Originally published November 2013
The Reason I Jump is a masterful piece on living with autism, but it’s missing just one thing—how to fix it.
OK, OK—there is the very logical, and even emotional argument that people with autism don’t need to be fixed. Of course they don’t. It doesn’t take long once you start this book to recognize there is brilliance in this 13-year-old’s thoughts and feelings. Of course nothing is wrong with the author, or with anyone on the spectrum.
For some families living with autism, the journey to identify, embrace and celebrate the gifts that come with autism is a difficult one. And one that often is two steps forward and one step back. Or two steps forward and eight steps back, and three sideways. It just is. There is no end game. No strategy. No light at the end of the tunnel. And just knowing your child is autistic, or has autistic tendencies doesn’t mean you’ll understand and accept it readily. It’s hard work. All the time. Every day.
Naoki Higashida’s account of his day-to-day struggle with some of the more embarrassing aspects of autism—repetitive motion, fear of loud noises, inappropriate behavior—is heartfelt and genuine, but can also be a little frustrating. Because in the end, there aren’t a lot of concrete answers. And there’s the beauty of The Reason I Jump—discovering that as frustrating as it is to live with and understand autistic behavior, the person afflicted is just as frustrated as well. As young Naoki explains, a person with autism doesn’t necessarily want to flap his or her arms, or do something they’ve been told not to do, or ask the same questions over and over—at least not for just the game of it. Some of it is soothing, some of it is about learning, and some of it is simply out of his or her control.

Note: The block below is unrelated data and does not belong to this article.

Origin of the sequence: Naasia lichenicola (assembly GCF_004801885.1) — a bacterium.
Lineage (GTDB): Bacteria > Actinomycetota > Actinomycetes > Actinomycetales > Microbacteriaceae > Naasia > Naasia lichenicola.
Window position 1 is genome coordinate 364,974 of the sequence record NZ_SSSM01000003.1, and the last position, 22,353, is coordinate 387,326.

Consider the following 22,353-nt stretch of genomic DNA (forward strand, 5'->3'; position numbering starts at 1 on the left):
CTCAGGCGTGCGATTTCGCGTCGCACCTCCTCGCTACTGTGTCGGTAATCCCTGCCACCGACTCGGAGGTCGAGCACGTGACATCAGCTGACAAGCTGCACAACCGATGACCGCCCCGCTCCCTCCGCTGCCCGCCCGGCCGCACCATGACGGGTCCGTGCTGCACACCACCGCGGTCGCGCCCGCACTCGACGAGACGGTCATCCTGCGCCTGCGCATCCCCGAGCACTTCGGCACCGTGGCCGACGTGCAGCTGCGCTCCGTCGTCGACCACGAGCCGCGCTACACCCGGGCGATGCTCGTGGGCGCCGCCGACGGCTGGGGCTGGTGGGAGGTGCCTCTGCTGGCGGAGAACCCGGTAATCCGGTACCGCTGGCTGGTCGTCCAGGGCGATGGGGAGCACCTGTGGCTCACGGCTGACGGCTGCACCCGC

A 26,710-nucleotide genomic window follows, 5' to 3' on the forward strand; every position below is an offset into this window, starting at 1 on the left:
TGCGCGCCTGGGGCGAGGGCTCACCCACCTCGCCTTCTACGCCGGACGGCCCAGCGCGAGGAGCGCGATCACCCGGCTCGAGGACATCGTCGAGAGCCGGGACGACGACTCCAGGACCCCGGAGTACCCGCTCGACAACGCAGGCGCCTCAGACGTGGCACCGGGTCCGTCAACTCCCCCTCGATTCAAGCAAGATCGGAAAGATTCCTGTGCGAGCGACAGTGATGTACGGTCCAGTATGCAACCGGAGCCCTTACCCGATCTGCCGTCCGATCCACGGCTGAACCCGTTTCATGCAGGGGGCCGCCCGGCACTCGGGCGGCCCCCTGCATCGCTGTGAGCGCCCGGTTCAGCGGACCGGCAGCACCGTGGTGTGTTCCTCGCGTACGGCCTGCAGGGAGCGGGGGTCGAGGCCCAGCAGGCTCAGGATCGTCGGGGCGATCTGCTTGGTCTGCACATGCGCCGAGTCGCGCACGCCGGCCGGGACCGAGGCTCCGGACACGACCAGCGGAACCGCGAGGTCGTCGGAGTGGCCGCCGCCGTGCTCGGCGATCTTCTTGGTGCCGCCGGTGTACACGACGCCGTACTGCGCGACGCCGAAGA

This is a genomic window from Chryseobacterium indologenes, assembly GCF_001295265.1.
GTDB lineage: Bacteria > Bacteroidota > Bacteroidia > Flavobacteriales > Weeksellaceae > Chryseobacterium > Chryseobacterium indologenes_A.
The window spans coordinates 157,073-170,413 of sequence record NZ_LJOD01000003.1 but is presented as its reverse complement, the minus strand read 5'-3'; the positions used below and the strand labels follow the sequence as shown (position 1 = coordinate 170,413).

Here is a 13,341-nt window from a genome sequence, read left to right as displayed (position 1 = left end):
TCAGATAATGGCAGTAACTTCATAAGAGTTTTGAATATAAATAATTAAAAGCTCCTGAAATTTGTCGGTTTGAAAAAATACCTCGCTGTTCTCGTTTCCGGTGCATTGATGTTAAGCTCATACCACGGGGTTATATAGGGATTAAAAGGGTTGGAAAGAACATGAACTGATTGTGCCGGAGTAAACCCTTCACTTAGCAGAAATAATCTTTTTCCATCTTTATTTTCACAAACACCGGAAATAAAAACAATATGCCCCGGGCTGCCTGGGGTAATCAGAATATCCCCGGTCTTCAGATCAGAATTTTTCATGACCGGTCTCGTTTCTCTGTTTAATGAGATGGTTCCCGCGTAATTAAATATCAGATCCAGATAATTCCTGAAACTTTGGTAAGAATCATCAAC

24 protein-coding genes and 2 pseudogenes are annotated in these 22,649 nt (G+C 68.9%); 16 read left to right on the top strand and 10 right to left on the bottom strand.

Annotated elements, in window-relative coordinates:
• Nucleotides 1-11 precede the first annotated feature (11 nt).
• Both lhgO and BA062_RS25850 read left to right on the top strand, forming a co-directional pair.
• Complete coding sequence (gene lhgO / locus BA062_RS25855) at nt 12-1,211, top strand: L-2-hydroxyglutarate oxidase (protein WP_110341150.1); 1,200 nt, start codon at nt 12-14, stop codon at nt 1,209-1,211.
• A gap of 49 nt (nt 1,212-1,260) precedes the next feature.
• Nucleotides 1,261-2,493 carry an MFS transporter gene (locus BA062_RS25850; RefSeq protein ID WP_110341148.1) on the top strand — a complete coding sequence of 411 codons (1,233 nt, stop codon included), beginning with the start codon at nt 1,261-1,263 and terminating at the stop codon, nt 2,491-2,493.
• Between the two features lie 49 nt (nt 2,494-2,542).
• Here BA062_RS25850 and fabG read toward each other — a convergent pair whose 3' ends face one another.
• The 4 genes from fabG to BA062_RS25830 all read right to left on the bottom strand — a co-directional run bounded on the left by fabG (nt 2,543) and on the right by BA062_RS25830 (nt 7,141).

About the book—the young author was able to transcribe his thoughts using a word grid, and has since been translated into English by David Mitchell and KA Yoshida. Naoki answers a number of general questions about his condition, and some of them overlap. While one could easily skip “questions” and read just those of particular interest, I would recommend reading from start to finish. There are a number of really profound nuggets that apply not just to the question at hand, but to life in general. It’s a short, quick, and easily digestible read.
Did I like it? Yes. Do I wish it had some answers? Oh heck yes. Again, I would never suggest anyone with any challenge needs to be fixed. But as a mother, your heart physically hurts watching your child struggle mightily. Your knee-jerk reaction is to “fix.” This book is a welcome reminder that sometimes it’s OK just to accept and put that energy toward understanding.